NEW DELHI: When the shocking Nirbhaya case created massive outrage seven years ago with thousands taking to the streets in protest and the government was forced to strengthen the rape laws, people across the country were almost convinced that sexual violence would become a thing of the past.
Sadly, what followed were even more harrowing incidents of girl children and women being raped, mutilated and often burnt to death.
Soon after the December 16, 2012 incident, reports of two rape cases, one in June, 2013 (Kamduni, West Bengal) and another (Shakti Mills, Mumbai) in August that year were splashed across newspaper pages.
On the eve of the hangings of the four convicts in the infamous Delhi case on Friday, women's rights activists and lawyers said poor legal framework and wrong priorities of the authorities were to blame for the country not becoming a better place for females to live in.
"The situation is not changing because it requires multiple inputs and law is one of them. There is nothing to show that in the legal system we are making a long-term serious investment," lawyer Vrinda Grover told PTI.
While in the fast-tracked December 16 case the courts took nearly four and a half years to convict the perpetrators, both the Kamduni rape case and the Shakti Mills case, also fast-tracked, remain pending in the Calcutta and Bombay High Courts respectively.
Grover said one of the reasons justice is delayed in rape cases is the hopeless investigation that often allows the accused to be out on bail, like in the 2014 Badaun case in which the three accused in the rape and murder of two cousins were granted bail due to lack of evidence.
Similarly, in the 2018 Kathua case in which an eight-year-old girl was raped and murdered, one of the seven accused was acquitted owing to insufficient evidence.
While three were sentenced to life imprisonment for 25 years, three others were awarded five years in jail for destruction of evidence.
BJP MLA Kuldeep Sengar was sentenced to life imprisonment in December 2019, two years after he allegedly raped a minor girl.
The verdict, which came after the victim's father died in custody, two of her aunts were killed in a road "accident", and the victim and her lawyer being critically injured will now be reconsidered on May 4 after Sengar challenged his conviction in the Delhi High Court.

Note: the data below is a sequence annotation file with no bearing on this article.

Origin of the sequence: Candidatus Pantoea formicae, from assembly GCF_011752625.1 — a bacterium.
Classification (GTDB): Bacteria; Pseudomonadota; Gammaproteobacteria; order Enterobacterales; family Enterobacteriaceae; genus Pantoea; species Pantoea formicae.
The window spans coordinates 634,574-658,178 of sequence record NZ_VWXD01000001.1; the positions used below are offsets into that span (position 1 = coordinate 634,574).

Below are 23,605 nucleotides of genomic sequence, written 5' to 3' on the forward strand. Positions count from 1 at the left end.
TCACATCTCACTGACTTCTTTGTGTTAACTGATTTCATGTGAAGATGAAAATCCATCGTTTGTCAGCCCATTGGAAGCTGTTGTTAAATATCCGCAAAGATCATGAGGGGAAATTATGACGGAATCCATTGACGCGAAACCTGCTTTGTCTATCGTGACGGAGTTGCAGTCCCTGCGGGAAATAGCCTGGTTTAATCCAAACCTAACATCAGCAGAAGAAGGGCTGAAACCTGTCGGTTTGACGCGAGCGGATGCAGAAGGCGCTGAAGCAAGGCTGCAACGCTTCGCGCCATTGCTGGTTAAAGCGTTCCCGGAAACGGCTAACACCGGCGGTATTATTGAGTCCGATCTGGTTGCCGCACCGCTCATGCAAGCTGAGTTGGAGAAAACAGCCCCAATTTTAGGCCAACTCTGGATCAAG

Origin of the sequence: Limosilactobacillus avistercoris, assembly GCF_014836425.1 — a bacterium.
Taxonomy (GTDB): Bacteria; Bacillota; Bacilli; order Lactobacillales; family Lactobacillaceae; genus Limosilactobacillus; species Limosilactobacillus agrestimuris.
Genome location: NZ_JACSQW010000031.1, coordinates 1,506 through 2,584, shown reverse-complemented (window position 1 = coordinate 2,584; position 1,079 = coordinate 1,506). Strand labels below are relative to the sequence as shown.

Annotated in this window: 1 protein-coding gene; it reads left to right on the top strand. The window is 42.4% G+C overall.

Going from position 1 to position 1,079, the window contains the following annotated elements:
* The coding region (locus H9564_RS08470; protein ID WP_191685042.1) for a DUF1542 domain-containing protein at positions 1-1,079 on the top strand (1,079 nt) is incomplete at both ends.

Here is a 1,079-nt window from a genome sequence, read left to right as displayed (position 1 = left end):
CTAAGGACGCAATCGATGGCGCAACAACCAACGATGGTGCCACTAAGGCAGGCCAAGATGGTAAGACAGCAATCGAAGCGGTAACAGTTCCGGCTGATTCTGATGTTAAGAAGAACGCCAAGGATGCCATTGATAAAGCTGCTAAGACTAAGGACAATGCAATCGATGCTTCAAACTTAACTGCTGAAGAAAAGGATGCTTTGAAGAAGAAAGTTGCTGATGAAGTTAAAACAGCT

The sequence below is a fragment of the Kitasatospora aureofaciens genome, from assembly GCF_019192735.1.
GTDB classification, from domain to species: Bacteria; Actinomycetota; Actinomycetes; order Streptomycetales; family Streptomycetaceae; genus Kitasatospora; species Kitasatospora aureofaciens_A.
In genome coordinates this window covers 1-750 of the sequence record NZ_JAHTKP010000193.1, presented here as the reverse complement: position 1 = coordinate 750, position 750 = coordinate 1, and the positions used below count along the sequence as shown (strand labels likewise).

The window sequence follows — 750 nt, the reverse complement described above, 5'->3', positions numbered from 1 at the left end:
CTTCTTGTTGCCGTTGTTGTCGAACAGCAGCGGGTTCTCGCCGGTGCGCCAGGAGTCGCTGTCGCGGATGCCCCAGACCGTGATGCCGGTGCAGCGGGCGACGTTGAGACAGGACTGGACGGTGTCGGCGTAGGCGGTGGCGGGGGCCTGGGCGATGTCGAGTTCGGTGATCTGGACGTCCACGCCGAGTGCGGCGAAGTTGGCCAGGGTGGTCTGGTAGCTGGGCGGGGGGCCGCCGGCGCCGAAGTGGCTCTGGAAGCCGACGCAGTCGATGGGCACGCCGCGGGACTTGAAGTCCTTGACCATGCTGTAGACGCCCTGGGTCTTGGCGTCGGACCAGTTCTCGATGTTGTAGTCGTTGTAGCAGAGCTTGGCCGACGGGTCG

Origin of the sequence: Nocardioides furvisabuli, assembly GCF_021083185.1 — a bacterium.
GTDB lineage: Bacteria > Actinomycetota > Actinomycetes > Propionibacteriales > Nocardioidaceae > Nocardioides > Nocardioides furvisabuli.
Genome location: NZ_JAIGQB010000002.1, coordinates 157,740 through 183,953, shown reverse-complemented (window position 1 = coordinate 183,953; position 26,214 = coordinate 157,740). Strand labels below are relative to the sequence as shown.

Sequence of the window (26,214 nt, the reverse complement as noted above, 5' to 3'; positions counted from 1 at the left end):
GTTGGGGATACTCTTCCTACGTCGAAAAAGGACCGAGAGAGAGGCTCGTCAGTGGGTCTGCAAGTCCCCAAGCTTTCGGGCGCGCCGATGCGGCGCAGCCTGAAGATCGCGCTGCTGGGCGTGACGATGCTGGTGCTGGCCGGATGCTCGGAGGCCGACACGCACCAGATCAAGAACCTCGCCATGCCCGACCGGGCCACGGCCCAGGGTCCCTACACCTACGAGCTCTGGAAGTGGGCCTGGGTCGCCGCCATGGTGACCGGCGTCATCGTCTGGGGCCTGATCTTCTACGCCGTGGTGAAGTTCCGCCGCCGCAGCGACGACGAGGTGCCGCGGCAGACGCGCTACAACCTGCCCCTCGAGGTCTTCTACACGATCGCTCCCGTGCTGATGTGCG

"Most of the cases collapse because the investigation which is done is hopeless, proper evidence collection is not done, there is no victim-witness protection provided. In the absence of professional investigation, cases will end in acquittal," Grover said.
The senior advocated added that there is also delay in gathering witnesses which can only be changed if there are more courts.
The latest report by the National Crime Records Bureau noted that in 2018, 34,000 rapes were reported out of which only 27 per cent ended in conviction.
Politician-activist Brinda Karat insists that the actual state of affairs concerning sexual violence in the country is worse.
"To me, it (27 pc conviction rate) is a vast overestimation. Look at it from a rape survivors' point of view. Rape cases take years in spite of assurances of fast track courts. Rape accused are out on bail. There are over one lakh pending cases of rape in the courts according to the NCRB."
"This number increases, not decreases. So if you calculate the number of rape cases pending and then look at the number convicted within a specific time frame of say a year, then the conviction rate in India for the crime of rape is not more than 3 per cent. This is the shameful record," she told PTI.
Karat said the "total lack of political will" was responsible for "victims getting victimized repeatedly" by the often "callous" attitude of law enforcement agencies and the "delayed and often distorted" processes of justice.
For instance, the four people arrested in connection with the rape-and-murder of a veterinarian near Hyderabad in November 2019 were killed in an encounter with police without even a trial.
"Why should there be a change unless we are actually intervening in situations which demand the change?" Grover asked, emphasising that the sole focus on the death sentence is not a deterrent.
"Everybody knows there are four men about to be hanged but will it change anything on the ground? No," she said.
According to Grover, it's not that the death penalty given faster will be a deterrent because the largest number of cases don't move forward in the sluggish legal system.
Therefore, there is no fear of the law and hanging a few men is not going to change anything, she said.
"The government by focussing only on the death sentence is actually abdicating its duty and responsibility towards women," Grover said.